Southwestern Oklahoma State University
The Bark
The Willow missile site was operational from 1962-65 and the historic marker for the site will be observed at a Friday (November 10) ceremony at 2 p.m. The one pic includes the Quonset hut (in the background) that is seen in the other photo's lower right.  To the far right of the Quonset hut is the concrete above-ground entrance that the Air Force crews used to enter and exit the site, which is visible in the 1960s photo beneath the missile. The grain storage tanks to the right of the current pic sit on top of the silo where the missile was stored.

The Willow missile site was operational from 1962-65 and the historic marker for the site will be observed at a Friday (November 10) ceremony at 2 p.m. The one pic includes the Quonset hut (in the background) that is seen in the other photo's lower right. To the far right of the Quonset hut is the concrete above-ground entrance that the Air Force crews used to enter and exit the site, which is visible in the 1960s photo beneath the missile. The grain storage tanks to the right of the current pic sit on top of the silo where the missile was stored.

Willow Missile-Site Historic Marker Ceremony Planned Friday

An example of Southwest Oklahoma’s historical importance is on display in Greer County, and the public is invited to see it this Friday, November 10, at 2 p.m.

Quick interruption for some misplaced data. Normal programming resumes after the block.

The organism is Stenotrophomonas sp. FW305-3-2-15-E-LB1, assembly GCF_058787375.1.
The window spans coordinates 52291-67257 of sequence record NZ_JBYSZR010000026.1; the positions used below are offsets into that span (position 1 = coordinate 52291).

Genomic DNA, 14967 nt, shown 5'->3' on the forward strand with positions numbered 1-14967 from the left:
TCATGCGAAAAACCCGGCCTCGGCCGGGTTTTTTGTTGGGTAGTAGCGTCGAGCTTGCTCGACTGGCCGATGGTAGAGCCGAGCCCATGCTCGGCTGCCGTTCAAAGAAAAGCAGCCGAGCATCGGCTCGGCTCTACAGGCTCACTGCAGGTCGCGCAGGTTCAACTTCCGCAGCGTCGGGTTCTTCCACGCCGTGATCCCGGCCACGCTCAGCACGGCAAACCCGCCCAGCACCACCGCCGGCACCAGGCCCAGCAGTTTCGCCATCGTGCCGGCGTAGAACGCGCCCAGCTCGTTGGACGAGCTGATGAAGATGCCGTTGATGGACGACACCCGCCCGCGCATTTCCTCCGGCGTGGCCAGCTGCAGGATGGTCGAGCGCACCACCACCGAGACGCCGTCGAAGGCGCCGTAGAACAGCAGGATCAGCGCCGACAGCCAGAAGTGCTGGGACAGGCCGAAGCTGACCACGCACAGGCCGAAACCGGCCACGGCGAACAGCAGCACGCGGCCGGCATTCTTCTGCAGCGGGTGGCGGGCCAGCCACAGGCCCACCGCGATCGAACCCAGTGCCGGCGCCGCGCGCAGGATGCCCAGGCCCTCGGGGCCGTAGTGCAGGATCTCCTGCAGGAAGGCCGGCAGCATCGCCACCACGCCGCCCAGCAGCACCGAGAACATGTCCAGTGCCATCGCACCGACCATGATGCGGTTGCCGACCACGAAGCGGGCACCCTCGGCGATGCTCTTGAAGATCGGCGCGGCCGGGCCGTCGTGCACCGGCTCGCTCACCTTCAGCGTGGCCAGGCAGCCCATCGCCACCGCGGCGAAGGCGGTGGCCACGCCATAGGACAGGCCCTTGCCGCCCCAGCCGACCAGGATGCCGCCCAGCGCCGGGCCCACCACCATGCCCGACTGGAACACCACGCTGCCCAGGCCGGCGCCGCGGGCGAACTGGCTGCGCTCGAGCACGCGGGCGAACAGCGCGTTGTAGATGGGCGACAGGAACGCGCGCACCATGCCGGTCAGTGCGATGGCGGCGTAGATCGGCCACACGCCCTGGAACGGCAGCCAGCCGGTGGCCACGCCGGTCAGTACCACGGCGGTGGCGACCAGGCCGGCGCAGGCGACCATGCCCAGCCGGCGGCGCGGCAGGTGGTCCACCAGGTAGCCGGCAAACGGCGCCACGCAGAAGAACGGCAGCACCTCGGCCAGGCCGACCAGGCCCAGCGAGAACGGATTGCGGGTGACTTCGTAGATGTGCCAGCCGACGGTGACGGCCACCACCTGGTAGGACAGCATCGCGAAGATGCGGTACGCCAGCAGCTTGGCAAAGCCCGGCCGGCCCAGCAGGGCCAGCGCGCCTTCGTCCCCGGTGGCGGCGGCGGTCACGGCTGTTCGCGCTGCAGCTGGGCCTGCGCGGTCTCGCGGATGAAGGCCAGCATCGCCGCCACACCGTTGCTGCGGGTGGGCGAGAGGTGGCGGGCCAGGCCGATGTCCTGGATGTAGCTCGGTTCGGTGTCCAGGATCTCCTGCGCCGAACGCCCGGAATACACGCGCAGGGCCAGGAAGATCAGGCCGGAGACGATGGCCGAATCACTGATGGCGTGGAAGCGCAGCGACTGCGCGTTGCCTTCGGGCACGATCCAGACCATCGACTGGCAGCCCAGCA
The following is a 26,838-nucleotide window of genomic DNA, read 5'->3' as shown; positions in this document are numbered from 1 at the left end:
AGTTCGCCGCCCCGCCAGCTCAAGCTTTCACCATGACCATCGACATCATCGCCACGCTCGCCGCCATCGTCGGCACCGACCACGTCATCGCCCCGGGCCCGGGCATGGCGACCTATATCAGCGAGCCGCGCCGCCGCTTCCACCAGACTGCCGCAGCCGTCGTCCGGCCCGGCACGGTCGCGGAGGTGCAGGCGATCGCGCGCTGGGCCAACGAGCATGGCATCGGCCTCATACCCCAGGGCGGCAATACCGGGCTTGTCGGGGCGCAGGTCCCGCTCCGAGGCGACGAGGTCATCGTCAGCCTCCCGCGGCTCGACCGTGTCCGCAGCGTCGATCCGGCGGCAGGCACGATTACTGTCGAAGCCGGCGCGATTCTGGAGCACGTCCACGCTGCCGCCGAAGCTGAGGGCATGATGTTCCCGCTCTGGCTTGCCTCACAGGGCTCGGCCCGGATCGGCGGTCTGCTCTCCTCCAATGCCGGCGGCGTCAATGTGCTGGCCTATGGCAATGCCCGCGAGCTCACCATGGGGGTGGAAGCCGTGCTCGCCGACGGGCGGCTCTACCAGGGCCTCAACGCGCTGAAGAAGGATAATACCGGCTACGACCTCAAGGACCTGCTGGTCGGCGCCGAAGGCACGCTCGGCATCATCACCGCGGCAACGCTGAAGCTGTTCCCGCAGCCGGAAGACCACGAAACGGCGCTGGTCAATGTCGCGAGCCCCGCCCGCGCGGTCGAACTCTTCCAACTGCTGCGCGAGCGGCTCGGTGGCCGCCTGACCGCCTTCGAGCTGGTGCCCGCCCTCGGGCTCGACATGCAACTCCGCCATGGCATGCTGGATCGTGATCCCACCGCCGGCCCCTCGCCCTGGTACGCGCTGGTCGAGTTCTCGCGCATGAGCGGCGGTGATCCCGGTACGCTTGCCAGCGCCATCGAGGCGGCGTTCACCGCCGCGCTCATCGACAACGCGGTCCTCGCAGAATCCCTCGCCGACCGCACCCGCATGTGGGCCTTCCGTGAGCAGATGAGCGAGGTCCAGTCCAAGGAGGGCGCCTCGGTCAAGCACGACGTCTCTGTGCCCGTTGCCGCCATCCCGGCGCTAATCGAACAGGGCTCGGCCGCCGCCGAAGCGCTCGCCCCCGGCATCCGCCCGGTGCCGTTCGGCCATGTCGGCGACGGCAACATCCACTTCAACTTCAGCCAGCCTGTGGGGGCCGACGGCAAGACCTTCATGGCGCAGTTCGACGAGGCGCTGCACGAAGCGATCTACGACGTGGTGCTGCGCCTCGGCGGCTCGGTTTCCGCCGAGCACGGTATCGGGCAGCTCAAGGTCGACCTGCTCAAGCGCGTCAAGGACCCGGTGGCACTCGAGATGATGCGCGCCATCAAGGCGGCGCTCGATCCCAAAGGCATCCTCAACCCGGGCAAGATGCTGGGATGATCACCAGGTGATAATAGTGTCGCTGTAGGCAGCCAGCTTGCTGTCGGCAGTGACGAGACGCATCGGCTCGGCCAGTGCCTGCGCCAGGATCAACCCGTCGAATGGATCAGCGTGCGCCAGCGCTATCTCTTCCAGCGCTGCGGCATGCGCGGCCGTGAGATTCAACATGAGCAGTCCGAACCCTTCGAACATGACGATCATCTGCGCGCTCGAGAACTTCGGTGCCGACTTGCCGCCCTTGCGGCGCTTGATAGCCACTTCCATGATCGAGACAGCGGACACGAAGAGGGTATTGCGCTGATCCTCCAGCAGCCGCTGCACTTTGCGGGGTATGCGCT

Southwestern Oklahoma State University history instructor Landry Brewer recently placed a historic marker at the site near Willow that housed an Atlas F intercontinental ballistic missile as part of the nation’s Cold War nuclear arsenal from 1962 to 1965.

A ceremony to observe the marker’s installation is scheduled this Friday, at 2 p.m. at the site of the marker, and the public is invited.

“Oklahomans should know the role that we played in keeping all Americans safe during the most dangerous period of the Cold War,” Brewer said.  “This marker will inform the public about southwest Oklahoma’s importance during a crucial time in the history of this nation and the world.”

The Willow missile site was one of several in southwest Oklahoma that was operated by Altus Air Force Base crews 24 hours a day. Several locals did their part for the nation’s defense by helping build these sites.    

The marker is located on the east side of Oklahoma Highway 34 and U.S. Highway 283, about a mile south from where the two highways merge.  Driving from the south, the marker is seven-tenths of a mile north of Highway 34A that becomes Main Street in Willow.

Brewer said that the public may view the new marker, read its text that explains the site’s significance, and even take photos of it during the informal event.

“Please come out Friday afternoon and help us celebrate this part of our history that was so important to the state, the nation and the world,” Brewer said.